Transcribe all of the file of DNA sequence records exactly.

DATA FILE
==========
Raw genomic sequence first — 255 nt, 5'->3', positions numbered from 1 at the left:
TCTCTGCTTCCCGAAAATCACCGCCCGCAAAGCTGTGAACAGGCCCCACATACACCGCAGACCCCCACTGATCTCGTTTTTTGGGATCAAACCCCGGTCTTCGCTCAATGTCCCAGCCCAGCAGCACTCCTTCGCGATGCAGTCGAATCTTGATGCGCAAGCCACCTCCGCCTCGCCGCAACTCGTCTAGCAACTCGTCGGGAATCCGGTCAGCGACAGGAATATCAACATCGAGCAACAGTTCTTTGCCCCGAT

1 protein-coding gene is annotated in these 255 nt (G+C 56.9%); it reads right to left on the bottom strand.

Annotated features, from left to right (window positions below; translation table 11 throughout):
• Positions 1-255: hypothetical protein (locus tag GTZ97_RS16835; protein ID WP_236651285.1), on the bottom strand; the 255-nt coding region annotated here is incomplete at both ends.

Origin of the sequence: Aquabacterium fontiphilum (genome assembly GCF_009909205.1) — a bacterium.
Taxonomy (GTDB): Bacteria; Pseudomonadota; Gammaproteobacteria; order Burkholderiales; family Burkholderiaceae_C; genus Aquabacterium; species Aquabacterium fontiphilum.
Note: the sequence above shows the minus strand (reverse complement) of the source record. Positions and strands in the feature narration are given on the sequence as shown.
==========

Raw genomic sequence first — 255 nt, 5'->3', positions numbered from 1 at the left:
TCTCTGCTTCCCGAAAATCACCGCCCGCAAAGCTGTGAACAGGCCCCACATACACCGCAGACCCCCACTGATCTCGTTTTTTGGGATCAAACCCCGGTCTTCGCTCAATGTCCCAGCCCAGCAGCACTCCTTCGCGATGCAGTCGAATCTTGATGCGCAAGCCACCTCCGCCTCGCCGCAACTCGTCTAGCAACTCGTCGGGAATCCGGTCAGCGACAGGAATATCAACATCGAGCAACAGTTCTTTGCCCCGAT

1 protein-coding gene is annotated in these 255 nt (G+C 56.9%); it reads right to left on the bottom strand.

Annotated features, from left to right (window positions below; translation table 11 throughout):
• Positions 1-255: hypothetical protein (locus tag GTZ97_RS16835; protein ID WP_236651285.1), on the bottom strand; the 255-nt coding region annotated here is incomplete at both ends.

Origin of the sequence: Aquabacterium fontiphilum (genome assembly GCF_009909205.1) — a bacterium.
Taxonomy (GTDB): Bacteria; Pseudomonadota; Gammaproteobacteria; order Burkholderiales; family Burkholderiaceae_C; genus Aquabacterium; species Aquabacterium fontiphilum.
Note: the sequence above shows the minus strand (reverse complement) of the source record. Positions and strands in the feature narration are given on the sequence as shown.